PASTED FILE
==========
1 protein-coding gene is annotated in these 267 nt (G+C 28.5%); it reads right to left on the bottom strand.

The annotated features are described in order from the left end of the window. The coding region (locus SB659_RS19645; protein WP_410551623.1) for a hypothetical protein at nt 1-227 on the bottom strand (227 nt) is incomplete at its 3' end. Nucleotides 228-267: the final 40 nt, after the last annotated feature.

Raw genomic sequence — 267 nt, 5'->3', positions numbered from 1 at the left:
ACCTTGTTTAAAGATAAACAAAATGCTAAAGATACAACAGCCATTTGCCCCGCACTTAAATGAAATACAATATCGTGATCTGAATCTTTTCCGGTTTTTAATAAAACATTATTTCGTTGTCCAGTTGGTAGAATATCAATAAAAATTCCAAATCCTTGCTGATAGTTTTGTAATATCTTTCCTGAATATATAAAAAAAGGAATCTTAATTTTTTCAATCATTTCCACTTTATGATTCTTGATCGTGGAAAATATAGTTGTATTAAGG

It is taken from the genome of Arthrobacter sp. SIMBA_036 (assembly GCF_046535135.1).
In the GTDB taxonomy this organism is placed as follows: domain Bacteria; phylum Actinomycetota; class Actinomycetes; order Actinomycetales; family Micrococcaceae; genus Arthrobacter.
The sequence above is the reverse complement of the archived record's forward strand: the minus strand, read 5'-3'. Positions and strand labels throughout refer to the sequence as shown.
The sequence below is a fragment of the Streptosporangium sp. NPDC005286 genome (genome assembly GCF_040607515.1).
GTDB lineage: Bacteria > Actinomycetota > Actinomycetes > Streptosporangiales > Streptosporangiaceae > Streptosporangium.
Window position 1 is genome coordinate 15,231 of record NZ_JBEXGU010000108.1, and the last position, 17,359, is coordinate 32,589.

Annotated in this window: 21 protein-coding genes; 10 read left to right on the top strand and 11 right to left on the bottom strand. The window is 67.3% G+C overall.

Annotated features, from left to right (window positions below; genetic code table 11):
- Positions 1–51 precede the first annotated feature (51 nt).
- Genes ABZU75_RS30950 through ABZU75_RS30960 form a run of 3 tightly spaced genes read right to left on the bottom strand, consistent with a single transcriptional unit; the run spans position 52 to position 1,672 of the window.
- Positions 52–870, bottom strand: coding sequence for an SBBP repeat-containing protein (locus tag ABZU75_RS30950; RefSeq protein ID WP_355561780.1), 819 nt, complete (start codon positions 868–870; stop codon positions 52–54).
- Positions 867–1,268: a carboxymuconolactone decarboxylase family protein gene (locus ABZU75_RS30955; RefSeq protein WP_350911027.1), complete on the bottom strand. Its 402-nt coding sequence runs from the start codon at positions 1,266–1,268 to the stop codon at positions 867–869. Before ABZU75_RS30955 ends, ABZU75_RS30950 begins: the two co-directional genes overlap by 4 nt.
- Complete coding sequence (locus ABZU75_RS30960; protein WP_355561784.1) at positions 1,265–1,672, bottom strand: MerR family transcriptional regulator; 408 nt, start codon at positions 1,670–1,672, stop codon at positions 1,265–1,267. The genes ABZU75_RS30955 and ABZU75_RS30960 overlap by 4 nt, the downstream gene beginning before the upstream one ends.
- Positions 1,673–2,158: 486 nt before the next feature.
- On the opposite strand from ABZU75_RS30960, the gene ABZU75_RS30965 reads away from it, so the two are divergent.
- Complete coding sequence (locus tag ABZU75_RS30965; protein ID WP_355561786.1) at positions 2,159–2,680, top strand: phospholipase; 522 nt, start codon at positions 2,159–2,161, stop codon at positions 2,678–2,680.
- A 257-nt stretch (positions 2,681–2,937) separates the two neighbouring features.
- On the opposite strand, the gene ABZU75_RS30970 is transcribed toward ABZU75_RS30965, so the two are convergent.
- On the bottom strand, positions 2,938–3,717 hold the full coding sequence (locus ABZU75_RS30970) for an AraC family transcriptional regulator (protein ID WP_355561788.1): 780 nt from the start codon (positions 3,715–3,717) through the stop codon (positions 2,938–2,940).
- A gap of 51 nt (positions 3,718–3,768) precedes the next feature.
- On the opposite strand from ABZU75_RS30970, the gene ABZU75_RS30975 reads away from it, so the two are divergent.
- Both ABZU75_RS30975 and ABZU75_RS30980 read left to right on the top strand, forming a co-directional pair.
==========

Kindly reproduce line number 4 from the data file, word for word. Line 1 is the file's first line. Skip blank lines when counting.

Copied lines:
ACCTTGTTTAAAGATAAACAAAATGCTAAAGATACAACAGCCATTTGCCCCGCACTTAAATGAAATACAATATCGTGATCTGAATCTTTTCCGGTTTTTAATAAAACATTATTTCGTTGTCCAGTTGGTAGAATATCAATAAAAATTCCAAATCCTTGCTGATAGTTTTGTAATATCTTTCCTGAATATATAAAAAAAGGAATCTTAATTTTTTCAATCATTTCCACTTTATGATTCTTGATCGTGGAAAATATAGTTGTATTAAGG